QPhotos: Nadin and Tom Abbott
Videos: Tom Abbott
Video Editing: Nadin Abbott
Oct 23, 2016 (EL CAJON) They came, children, fathers, mothers, to march, reflect and speak about Alfred Olango, and police transparency. They came to speak about how they are no longer afraid. They will keep marching, and get involved in the process. They will not stop until “justice or else” happens. And by that, they mean that peacefully they are making demands, and they will continue to be peaceful.
Bishop Cornelious Bowzer was very clear in the list of demands that the activists once regarding the death Alfred Olango, at the hands of officer Richard Gonsalves last month. This is the list, though we are also embedding complete videos, so you can watch them at your pleasure.
* Full and independent Investigation by the Department of Justice. Those investigations have to be independent and not involved in any way with the case. This includes policing the protesters.
* A federal investigation into the treatment of protesters by law enforcement.
* A fair, independent external investigation.
* An investigation into the suppression of freedom of assembly and the right to protest.
During his speech he also mentioned the systematic intimidation that happened on Monday night, that was Oct 17. That was the day that there was a full SWAT call out, and the claim that there was a young man with a gun. Activists and clergy told a consistent story today. There was no gun. In fact, no gun was found. We are not going to tell the story for them, but let them speak. The videos are embedded, the first video has some of the very peaceful march down Main, to Magnolia and back to the police station. It has the person handling the event (forgive us for not getting her name) telling people to show up to the City Council meeting on Tuesday and Bishop Bowser.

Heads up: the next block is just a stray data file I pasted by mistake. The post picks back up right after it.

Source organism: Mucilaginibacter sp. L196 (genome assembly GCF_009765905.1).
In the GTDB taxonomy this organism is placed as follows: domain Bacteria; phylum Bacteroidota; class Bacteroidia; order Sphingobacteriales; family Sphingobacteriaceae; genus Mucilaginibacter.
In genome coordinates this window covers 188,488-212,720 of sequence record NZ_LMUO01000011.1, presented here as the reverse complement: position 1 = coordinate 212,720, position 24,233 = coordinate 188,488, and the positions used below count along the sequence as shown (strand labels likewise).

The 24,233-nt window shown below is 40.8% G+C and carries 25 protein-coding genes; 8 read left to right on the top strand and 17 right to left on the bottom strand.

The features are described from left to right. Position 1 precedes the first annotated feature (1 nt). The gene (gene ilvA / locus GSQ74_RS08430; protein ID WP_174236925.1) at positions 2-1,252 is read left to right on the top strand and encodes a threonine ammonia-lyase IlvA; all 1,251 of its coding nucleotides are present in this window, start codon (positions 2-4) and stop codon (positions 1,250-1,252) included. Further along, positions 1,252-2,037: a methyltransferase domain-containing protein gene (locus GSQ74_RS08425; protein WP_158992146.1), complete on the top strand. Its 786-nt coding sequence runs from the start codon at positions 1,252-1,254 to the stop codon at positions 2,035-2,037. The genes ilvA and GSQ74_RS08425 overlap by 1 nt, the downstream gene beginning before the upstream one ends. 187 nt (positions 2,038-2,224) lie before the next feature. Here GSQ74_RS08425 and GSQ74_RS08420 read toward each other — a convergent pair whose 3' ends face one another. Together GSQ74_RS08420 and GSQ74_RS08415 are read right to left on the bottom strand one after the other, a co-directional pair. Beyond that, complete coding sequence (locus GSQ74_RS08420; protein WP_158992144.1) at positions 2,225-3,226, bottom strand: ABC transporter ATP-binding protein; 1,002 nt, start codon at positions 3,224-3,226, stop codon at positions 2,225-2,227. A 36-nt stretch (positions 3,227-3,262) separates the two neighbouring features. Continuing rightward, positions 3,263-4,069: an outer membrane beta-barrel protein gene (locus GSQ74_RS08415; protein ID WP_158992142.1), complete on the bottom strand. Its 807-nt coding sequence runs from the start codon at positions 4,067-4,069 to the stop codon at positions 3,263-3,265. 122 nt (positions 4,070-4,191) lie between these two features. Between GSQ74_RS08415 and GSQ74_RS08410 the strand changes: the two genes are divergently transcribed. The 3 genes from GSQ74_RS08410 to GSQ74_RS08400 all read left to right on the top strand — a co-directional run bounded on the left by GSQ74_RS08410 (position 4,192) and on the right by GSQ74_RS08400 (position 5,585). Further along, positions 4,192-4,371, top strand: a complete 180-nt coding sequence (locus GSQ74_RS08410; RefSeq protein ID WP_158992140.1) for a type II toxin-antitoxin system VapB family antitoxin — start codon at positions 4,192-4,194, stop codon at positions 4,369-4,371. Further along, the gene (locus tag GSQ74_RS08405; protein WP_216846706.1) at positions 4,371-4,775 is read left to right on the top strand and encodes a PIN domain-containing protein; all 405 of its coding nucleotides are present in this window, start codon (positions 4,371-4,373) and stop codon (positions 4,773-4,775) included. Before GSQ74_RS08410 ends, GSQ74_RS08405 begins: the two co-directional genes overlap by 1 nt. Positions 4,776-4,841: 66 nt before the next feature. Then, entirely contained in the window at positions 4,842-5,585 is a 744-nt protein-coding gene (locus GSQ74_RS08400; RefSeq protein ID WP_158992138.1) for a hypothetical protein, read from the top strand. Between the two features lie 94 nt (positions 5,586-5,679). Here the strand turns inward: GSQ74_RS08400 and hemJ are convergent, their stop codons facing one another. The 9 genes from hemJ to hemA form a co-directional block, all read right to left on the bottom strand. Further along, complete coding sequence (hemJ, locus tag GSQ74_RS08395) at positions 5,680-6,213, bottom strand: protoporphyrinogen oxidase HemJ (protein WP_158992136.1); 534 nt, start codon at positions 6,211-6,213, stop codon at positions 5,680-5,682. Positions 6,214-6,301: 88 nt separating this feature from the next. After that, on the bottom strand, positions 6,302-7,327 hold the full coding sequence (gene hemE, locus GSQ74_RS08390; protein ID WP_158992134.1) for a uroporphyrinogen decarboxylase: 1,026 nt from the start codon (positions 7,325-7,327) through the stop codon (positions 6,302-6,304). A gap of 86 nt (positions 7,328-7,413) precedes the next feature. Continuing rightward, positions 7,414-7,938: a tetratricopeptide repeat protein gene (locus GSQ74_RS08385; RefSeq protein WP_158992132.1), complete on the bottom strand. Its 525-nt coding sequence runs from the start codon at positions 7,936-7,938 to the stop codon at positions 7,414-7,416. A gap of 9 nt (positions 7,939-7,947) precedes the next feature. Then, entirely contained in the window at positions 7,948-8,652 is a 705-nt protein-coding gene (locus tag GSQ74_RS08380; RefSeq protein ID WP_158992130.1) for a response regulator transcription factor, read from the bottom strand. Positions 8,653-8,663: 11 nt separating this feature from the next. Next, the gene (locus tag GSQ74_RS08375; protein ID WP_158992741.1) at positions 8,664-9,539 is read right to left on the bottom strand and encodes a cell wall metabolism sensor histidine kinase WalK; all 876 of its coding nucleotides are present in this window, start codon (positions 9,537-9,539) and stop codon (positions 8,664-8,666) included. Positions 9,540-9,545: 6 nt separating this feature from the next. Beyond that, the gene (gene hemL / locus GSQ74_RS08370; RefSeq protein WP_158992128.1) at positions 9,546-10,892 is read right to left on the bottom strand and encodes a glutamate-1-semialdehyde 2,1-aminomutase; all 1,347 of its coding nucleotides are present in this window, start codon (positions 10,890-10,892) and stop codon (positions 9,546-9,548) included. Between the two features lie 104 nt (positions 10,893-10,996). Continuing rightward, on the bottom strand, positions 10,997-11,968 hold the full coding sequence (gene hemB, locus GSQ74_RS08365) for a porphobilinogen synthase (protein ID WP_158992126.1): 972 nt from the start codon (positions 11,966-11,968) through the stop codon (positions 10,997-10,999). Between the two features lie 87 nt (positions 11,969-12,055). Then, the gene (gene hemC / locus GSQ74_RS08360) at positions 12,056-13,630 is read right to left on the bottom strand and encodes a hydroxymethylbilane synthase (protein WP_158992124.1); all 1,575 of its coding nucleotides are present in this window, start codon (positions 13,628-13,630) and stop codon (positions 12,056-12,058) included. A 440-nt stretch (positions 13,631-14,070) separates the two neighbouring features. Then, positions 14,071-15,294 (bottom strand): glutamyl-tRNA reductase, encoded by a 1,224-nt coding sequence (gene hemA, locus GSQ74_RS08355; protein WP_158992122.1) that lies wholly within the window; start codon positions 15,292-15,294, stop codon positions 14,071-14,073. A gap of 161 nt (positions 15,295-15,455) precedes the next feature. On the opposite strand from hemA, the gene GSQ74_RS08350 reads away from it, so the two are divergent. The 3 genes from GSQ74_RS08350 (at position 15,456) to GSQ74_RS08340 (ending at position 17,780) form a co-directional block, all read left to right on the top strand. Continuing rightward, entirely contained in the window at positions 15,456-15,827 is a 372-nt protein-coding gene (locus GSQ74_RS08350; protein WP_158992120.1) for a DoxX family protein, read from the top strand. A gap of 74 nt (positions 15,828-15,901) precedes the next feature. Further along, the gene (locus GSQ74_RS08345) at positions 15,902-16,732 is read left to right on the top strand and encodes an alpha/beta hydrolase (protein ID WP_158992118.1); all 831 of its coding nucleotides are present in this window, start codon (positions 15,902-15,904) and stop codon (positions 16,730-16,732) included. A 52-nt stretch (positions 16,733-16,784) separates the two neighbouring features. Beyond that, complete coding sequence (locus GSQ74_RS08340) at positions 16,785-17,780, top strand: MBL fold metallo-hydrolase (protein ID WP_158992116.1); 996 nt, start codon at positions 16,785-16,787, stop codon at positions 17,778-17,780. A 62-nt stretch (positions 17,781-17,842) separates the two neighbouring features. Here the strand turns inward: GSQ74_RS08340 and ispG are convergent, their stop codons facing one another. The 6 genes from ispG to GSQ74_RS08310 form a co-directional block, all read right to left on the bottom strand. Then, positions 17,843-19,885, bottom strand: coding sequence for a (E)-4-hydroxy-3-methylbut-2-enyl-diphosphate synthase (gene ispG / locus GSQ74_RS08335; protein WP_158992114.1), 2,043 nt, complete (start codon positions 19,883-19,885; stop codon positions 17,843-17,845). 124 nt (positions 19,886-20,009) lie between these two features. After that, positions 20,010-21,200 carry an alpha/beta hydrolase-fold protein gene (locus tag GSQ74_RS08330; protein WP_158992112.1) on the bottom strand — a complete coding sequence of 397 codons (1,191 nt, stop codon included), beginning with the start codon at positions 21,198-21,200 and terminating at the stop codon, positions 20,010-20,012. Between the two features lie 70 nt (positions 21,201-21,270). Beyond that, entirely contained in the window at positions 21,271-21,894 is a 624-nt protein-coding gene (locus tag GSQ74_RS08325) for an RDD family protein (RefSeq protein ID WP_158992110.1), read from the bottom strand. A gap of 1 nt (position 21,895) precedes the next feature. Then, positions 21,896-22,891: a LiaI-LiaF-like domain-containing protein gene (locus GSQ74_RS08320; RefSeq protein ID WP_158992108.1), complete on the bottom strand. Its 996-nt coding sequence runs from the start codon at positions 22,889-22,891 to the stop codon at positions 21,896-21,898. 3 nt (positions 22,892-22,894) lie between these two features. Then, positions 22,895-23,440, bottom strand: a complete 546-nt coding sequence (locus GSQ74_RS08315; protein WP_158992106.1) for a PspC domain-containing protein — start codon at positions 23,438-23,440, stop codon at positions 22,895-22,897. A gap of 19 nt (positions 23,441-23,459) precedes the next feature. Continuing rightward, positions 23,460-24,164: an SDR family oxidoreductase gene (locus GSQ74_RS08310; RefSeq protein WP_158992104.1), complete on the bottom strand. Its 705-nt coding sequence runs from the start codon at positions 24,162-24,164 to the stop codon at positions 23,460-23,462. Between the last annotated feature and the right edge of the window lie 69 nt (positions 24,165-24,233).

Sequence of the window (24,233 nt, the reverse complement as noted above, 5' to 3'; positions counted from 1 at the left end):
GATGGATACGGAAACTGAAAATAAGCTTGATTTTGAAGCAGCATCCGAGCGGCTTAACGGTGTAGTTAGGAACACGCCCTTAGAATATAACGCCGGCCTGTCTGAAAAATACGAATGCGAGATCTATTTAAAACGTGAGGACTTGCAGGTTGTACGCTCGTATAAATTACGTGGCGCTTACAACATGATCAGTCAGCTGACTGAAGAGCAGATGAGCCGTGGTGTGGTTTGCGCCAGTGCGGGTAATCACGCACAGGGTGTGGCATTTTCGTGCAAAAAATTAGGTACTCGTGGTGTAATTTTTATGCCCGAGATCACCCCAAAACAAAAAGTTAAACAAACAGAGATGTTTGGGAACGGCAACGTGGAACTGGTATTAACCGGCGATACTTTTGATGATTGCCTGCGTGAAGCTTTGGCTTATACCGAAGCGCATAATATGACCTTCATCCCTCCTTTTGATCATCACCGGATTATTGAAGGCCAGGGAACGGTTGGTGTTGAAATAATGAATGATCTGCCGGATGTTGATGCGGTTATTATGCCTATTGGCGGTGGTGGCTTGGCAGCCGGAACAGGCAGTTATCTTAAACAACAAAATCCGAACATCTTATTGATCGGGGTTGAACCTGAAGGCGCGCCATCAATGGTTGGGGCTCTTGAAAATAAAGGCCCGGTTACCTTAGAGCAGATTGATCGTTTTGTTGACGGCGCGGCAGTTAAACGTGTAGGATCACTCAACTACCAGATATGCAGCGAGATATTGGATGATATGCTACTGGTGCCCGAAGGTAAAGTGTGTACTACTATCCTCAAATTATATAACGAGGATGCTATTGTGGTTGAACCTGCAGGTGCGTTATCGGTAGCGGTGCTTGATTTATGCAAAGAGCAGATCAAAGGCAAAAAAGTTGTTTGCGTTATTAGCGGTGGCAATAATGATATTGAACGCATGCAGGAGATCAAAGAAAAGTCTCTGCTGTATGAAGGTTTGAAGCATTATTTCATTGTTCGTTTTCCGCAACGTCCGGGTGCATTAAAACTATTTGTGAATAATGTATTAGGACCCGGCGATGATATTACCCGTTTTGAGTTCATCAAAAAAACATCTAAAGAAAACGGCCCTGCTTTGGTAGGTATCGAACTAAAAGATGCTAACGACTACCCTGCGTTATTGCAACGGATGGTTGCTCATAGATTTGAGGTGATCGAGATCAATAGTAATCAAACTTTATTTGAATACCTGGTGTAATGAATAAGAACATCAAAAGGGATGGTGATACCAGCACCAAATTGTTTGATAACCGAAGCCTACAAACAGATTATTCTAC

The second video has other members of the clergy. Pastor Russell Bowman and Hugh Muhammad, of the Nation of Islam. The final video has Rumbie Mubaiwa, Colion, and Ebonay Lee, the emerging leaders among the El Cajon youth. We are also including a comprehensive gallery, including one of the officers watching the march from the Police Station. There was also a single squad car and a second officer in the parking structure. Traffic control was handled by Nation of Islam members and other youth activists. At no point was there a direct interaction between police and marchers.
As you will hear in the videos, most of these are El Cajon residents speaking, about issues dear to them. This includes the creation of a Police Civilian Review Board, recommended by a grand jury, but rejected three weeks before Olango’s shooting death at 700 Broadway. We must also add that there is a hearing in Federal Court slated for Thursday to deal with some of the civil rights issues that Bowser addressed. Moreover, Olango’s sister has already filed a suit against the city of El Cajon over the death of her brother.
First the demands:
The young leaders that are emerging in El Cajon:
Name spellings corrected after I met the two people today, and got the correct spelling. Our apologies.